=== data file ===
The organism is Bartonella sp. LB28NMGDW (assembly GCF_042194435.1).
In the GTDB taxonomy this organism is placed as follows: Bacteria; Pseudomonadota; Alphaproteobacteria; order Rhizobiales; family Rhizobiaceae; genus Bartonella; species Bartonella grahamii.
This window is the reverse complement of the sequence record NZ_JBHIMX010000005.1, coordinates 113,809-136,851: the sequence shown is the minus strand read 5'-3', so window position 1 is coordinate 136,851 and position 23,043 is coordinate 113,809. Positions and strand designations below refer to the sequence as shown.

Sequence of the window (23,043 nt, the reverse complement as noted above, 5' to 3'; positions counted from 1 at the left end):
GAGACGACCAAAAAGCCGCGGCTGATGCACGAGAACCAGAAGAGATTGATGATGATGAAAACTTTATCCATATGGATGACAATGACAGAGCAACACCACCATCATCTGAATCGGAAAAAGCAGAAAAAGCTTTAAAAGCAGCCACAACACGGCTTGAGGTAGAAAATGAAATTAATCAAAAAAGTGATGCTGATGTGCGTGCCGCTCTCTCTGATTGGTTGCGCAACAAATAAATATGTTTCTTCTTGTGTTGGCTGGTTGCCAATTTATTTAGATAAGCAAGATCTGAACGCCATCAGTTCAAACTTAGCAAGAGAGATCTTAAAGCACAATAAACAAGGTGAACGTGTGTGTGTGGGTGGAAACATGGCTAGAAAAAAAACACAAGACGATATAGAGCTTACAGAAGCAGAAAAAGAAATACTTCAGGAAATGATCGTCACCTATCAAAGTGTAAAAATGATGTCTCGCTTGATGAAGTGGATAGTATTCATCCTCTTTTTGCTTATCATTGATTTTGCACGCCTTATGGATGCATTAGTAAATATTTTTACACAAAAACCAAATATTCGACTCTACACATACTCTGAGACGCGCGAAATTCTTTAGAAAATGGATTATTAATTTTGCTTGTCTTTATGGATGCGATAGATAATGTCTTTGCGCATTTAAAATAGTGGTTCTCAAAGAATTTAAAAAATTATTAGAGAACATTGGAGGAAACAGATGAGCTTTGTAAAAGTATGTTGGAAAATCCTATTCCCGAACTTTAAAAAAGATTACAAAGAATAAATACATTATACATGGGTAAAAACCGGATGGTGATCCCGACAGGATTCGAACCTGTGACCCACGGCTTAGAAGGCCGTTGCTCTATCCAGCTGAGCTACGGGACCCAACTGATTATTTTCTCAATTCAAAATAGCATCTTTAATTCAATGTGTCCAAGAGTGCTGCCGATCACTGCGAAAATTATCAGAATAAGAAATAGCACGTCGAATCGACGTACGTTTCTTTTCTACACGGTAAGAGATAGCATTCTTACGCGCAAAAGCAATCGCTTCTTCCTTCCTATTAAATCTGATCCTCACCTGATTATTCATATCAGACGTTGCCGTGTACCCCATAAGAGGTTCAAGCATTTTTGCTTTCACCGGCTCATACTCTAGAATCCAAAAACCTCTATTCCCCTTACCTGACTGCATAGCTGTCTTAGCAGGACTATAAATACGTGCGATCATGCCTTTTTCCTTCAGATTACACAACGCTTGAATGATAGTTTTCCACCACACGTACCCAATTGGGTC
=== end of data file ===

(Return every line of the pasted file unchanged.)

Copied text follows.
The organism is Bartonella sp. LB28NMGDW (assembly GCF_042194435.1).
In the GTDB taxonomy this organism is placed as follows: Bacteria; Pseudomonadota; Alphaproteobacteria; order Rhizobiales; family Rhizobiaceae; genus Bartonella; species Bartonella grahamii.
This window is the reverse complement of the sequence record NZ_JBHIMX010000005.1, coordinates 113,809-136,851: the sequence shown is the minus strand read 5'-3', so window position 1 is coordinate 136,851 and position 23,043 is coordinate 113,809. Positions and strand designations below refer to the sequence as shown.

Sequence of the window (23,043 nt, the reverse complement as noted above, 5' to 3'; positions counted from 1 at the left end):
GAGACGACCAAAAAGCCGCGGCTGATGCACGAGAACCAGAAGAGATTGATGATGATGAAAACTTTATCCATATGGATGACAATGACAGAGCAACACCACCATCATCTGAATCGGAAAAAGCAGAAAAAGCTTTAAAAGCAGCCACAACACGGCTTGAGGTAGAAAATGAAATTAATCAAAAAAGTGATGCTGATGTGCGTGCCGCTCTCTCTGATTGGTTGCGCAACAAATAAATATGTTTCTTCTTGTGTTGGCTGGTTGCCAATTTATTTAGATAAGCAAGATCTGAACGCCATCAGTTCAAACTTAGCAAGAGAGATCTTAAAGCACAATAAACAAGGTGAACGTGTGTGTGTGGGTGGAAACATGGCTAGAAAAAAAACACAAGACGATATAGAGCTTACAGAAGCAGAAAAAGAAATACTTCAGGAAATGATCGTCACCTATCAAAGTGTAAAAATGATGTCTCGCTTGATGAAGTGGATAGTATTCATCCTCTTTTTGCTTATCATTGATTTTGCACGCCTTATGGATGCATTAGTAAATATTTTTACACAAAAACCAAATATTCGACTCTACACATACTCTGAGACGCGCGAAATTCTTTAGAAAATGGATTATTAATTTTGCTTGTCTTTATGGATGCGATAGATAATGTCTTTGCGCATTTAAAATAGTGGTTCTCAAAGAATTTAAAAAATTATTAGAGAACATTGGAGGAAACAGATGAGCTTTGTAAAAGTATGTTGGAAAATCCTATTCCCGAACTTTAAAAAAGATTACAAAGAATAAATACATTATACATGGGTAAAAACCGGATGGTGATCCCGACAGGATTCGAACCTGTGACCCACGGCTTAGAAGGCCGTTGCTCTATCCAGCTGAGCTACGGGACCCAACTGATTATTTTCTCAATTCAAAATAGCATCTTTAATTCAATGTGTCCAAGAGTGCTGCCGATCACTGCGAAAATTATCAGAATAAGAAATAGCACGTCGAATCGACGTACGTTTCTTTTCTACACGGTAAGAGATAGCATTCTTACGCGCAAAAGCAATCGCTTCTTCCTTCCTATTAAATCTGATCCTCACCTGATTATTCATATCAGACGTTGCCGTGTACCCCATAAGAGGTTCAAGCATTTTTGCTTTCACCGGCTCATACTCTAGAATCCAAAAACCTCTATTCCCCTTACCTGACTGCATAGCTGTCTTAGCAGGACTATAAATACGTGCGATCATGCCTTTTTCCTTCAGATTACACAACGCTTGAATGATAGTTTTCCACCACACGTACCCAATTGGGTC